INTEGRAL gives itself more time
14 June 2001ESA's International Gamma-Ray Astrophysics Laboratory INTEGRAL is giving itself more time to be ready for launch. Lift-off on a Russian Proton launcher was previously envisaged in April 2002.
A recent mission status review has concluded that the launch should be rescheduled. The new launch date, 7 October 2001, has been discussed with the Russian partners which are contributing to the INTEGRAL mission with a Proton launcher. Actions are taken from their side to modify the launcher planning for this period. This new launch date will also allow the maximum possible manufacturing and calibration time for one of the observatory's main science instruments which has encountered some production difficulties.
INTEGRAL, an ESA mission in co-operation with Russia, will gather the most energetic radiation that comes from space. With its gamma-ray spectrometer (SPI) and gamma-ray imager (IBIS), it will be the most sensitive gamma-ray observatory ever to be launched. The payload also includes two X-ray monitors (JEM-X) and an optical camera (OMC) to help identify gamma-ray sources.
Production of part of the IBIS camera involves the delicate bonding together of some 4000 small elements. These crystals and photodiodes constitute the lower detector layer of the instrument called 'PICsIT' (PIXellated Caesium Iodide Telescope). Despite stringent controls that had preceded their large-scale manufacture, some units have subsequently been seen to degrade during environmental tests, which recreate the harsh conditions of space.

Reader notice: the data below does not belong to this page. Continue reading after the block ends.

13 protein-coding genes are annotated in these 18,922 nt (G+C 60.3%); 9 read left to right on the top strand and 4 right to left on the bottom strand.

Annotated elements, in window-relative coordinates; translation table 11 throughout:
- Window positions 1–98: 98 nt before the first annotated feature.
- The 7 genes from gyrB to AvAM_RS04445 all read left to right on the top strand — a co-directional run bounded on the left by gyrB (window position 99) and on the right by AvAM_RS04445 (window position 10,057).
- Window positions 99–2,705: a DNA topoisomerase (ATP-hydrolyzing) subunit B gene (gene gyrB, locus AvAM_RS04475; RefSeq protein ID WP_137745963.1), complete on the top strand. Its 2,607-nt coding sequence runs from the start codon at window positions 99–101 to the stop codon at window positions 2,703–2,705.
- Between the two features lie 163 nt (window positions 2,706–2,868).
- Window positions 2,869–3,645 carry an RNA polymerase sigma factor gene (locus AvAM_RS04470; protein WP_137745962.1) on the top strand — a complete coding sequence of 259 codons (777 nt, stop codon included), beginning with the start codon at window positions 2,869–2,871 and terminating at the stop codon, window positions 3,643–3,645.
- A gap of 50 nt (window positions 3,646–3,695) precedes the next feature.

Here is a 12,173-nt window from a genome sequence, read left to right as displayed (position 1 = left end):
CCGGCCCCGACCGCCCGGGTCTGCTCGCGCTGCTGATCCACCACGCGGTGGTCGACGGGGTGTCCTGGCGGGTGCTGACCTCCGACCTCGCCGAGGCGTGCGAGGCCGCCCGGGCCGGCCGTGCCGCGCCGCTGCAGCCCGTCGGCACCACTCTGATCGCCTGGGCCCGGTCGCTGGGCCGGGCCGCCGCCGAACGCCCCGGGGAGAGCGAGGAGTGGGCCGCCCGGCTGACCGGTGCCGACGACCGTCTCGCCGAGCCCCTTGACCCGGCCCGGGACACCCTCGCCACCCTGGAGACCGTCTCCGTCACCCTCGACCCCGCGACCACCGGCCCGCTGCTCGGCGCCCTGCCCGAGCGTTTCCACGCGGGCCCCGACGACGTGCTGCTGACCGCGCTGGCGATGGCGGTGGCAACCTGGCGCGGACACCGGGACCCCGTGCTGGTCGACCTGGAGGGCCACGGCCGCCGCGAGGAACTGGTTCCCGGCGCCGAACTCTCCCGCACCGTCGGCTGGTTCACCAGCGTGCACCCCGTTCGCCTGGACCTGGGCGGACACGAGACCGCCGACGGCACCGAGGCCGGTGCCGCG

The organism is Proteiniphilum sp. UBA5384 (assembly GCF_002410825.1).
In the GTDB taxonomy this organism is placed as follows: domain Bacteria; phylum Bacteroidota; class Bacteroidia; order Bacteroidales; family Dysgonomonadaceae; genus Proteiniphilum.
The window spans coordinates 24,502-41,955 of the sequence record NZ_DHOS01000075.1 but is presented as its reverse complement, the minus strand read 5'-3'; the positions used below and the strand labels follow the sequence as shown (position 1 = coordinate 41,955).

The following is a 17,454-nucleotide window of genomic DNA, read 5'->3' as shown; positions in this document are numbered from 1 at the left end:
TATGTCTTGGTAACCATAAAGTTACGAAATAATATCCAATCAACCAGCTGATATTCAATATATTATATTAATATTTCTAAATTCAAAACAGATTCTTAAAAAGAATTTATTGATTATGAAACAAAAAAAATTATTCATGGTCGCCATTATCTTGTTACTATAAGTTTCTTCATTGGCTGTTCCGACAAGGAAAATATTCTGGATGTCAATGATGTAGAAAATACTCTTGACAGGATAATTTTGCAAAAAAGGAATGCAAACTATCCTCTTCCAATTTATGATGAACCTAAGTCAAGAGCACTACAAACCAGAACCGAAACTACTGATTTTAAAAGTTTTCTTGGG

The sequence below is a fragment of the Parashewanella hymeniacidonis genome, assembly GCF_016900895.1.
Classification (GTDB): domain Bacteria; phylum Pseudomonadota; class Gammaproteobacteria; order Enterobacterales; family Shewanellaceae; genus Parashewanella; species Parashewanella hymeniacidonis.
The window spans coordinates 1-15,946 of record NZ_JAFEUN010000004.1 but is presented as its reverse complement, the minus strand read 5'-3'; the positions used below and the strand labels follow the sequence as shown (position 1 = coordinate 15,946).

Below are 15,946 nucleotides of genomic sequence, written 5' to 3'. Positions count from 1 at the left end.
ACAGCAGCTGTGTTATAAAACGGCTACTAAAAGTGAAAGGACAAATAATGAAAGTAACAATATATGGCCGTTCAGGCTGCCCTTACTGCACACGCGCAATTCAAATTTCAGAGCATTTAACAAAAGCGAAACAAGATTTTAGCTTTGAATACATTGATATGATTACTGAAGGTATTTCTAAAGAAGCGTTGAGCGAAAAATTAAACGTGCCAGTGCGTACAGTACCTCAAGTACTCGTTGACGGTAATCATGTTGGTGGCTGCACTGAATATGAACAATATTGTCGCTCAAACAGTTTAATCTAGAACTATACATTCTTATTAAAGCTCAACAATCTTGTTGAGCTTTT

Under the direction of the IBIS Investigators, an alternative technology using so-called 'soft silicon glue', which has already been used in space, has now been validated. Initial tests on a batch of PICsIT detectors have indicated the very good optical and thermal performance of this bonding. Procurement has been launched and after final qualification, production of the new detectors is about to start.
Commenting the decision, ESA's Director of Science, David Southwood, said: " I am very relieved that after considerable efforts, the IBIS team has found a reliable solution. With its powerful capabilities of fine imagining and spectral sensitivity, IBIS is fundamental to the success of the INTEGRAL. Every space mission, with science instruments that are so sensitive and complex, encounters such difficulties, and when they do arise it is always better to be safe than sorry."
Assembly of the INTEGRAL spacecraft is proceeding normally at the Alenia Spazio Turin facilities. The OMC camera, delivered last October, has been installed. The SPI spectrograph has undergone calibration tests and is now integrated onto the spacecraft where its undergoimg system tests. The JEM-X cameras are also approaching delivery, as is the second upper component of the IBIS imager, ISGRI (Integral Soft Gamma-Ray Imager).